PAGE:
Songza Concierge

Coachella Valley Music and Arts Festival in Indio, California, is on day two of three for Weekend One, and I am assuming that if you are reading this you are not there.

I definitely am not, but instead weathered the storm of snow and freezing rain all day yesterday here in Montréal. (That is right. We had a snow storm in April.) Misery loves company so what is the best way to take part in Coachella when you are not there? Through Songza, of course.

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Now that it is January, most of us are back to work, back to school, or at least, back to regular programming. My iPhone is plugged back to my favourite instrumental playlists and I am back haunting my preferred study spots in the city. I am also working on my resolutions for the year, but more on that later.

When it comes to my music playlists for work and productivity, I like variety in types of genres to keep things interesting. However, I also require a bit of repetitiveness in terms of the tracks so that I can keep my focus on my tasks. Which brings me to instrumental jazz music. I was first truly introduced to jazz when I was in my late teens and held a part-time job at a music store in Toronto. I was already trained in classical piano but had abandoned it despite my parents’ grievances, and the freedom out of the confines of Chopin and Liszt fuelled me to discover everything else outside nocturnes and sonatas.

I was first drawn to the songstresses Ella Fitzgerald and Billie Holiday, which lead me to discover their non-vocal counterparts in swing music. Benny Goodman was one of my favourite discoveries; his clarinet produce playful and bright tunes that got me hooked into finding more gems. I searched further into the jazz genre and I branched out to the jazz-funk melodies of Herbie Hancock’s more recent productions. And from there I found Goodman and Hancock’s contemporaries, including Robert Glasper, Antibalas, and Mulatu Astatke. So here is a listing of my favourite jazz musicians that successfully accompany coffee, late nights, and deadlines in my work and study life.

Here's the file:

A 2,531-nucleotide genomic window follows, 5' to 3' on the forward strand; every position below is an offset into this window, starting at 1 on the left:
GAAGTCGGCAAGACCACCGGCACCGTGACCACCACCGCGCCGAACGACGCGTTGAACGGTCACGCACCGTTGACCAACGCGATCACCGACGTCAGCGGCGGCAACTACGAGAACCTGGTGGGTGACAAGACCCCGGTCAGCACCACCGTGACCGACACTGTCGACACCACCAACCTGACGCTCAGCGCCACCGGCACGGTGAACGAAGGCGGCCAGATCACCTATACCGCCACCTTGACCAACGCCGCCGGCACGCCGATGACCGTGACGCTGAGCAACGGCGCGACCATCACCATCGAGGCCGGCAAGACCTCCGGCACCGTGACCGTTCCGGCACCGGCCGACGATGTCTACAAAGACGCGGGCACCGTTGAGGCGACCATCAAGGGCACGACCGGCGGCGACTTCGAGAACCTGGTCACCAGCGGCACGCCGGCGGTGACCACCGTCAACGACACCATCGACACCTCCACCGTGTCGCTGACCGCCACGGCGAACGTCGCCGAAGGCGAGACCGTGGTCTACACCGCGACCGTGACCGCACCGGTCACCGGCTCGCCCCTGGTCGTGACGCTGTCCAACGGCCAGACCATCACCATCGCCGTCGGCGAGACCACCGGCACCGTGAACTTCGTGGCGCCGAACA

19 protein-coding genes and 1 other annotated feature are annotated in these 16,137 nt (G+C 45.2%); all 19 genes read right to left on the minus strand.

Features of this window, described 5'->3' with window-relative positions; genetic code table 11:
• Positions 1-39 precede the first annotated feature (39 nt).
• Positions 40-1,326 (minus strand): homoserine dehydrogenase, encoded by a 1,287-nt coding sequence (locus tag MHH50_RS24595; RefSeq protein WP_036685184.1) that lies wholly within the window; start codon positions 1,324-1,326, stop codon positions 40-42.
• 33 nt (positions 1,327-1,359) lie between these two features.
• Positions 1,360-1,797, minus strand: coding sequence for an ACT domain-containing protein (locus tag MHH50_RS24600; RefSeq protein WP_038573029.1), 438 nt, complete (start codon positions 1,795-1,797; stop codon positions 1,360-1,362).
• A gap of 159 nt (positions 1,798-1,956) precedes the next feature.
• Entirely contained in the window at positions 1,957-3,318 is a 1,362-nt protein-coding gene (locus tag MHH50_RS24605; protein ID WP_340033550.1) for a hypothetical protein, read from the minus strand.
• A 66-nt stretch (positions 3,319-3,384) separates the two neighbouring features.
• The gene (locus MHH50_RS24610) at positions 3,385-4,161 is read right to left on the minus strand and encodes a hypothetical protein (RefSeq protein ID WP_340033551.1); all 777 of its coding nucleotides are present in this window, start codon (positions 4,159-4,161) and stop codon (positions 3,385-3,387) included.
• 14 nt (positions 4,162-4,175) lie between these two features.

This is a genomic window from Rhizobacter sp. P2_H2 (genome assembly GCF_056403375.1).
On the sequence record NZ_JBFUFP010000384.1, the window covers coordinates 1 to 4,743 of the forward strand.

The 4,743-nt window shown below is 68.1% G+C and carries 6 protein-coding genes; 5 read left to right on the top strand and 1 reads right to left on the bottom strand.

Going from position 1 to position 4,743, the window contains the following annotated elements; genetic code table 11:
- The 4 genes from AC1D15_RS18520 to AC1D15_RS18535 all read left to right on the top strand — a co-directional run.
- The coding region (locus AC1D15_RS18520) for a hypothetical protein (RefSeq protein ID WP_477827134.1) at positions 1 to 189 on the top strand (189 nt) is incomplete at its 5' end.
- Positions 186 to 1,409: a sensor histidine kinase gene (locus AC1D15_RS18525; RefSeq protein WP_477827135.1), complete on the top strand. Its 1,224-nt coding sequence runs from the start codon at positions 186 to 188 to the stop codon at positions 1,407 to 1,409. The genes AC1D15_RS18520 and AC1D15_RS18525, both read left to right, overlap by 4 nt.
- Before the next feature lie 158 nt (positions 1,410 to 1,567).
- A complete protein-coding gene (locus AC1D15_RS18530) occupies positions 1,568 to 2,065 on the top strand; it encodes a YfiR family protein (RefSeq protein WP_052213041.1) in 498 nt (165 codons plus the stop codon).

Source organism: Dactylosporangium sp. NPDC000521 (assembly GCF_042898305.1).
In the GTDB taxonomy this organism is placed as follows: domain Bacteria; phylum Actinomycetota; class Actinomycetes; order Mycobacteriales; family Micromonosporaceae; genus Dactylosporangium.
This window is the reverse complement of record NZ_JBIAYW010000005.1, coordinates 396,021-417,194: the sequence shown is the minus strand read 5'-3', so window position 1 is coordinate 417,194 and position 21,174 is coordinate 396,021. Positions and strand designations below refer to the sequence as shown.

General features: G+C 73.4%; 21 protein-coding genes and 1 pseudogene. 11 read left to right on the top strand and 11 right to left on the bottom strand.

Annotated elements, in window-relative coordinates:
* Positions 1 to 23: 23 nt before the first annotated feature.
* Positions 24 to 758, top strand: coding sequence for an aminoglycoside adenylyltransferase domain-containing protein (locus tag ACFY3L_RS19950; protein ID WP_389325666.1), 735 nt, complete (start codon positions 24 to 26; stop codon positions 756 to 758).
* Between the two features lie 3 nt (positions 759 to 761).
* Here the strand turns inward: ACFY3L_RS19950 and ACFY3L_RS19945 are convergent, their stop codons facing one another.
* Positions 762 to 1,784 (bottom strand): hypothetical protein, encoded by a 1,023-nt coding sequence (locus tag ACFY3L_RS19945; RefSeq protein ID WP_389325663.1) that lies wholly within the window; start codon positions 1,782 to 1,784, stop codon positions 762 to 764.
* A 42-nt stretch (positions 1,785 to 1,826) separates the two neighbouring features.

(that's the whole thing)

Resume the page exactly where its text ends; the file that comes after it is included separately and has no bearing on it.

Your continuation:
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December is always a crazy time of year, is it not? When I was working full-time I was busy wrapping up projects for the end of year then meeting with family, friends, acquaintances and friends-of-friends for the holiday. As a student I am scrambling with end of term tasks and exams while trying to keep my eyes peeled open and awake. And even now I am meeting up with more people in a week than I sometimes do in a whole month!

Needless to say, my dietary habits are not the healthiest nor regular these days. I try being frugal and eat a packed lunch or wait until I make food at home. Instead, in the past few weeks I indulged more often in purchased coffee because I was desperate for a caffeine pick me up, and paid money for sub par and overly priced sandwiches. Now that it is the weekend and my boyfriend and I can share meals together, I have made the point of preparing some quick and hearty dishes for plus one.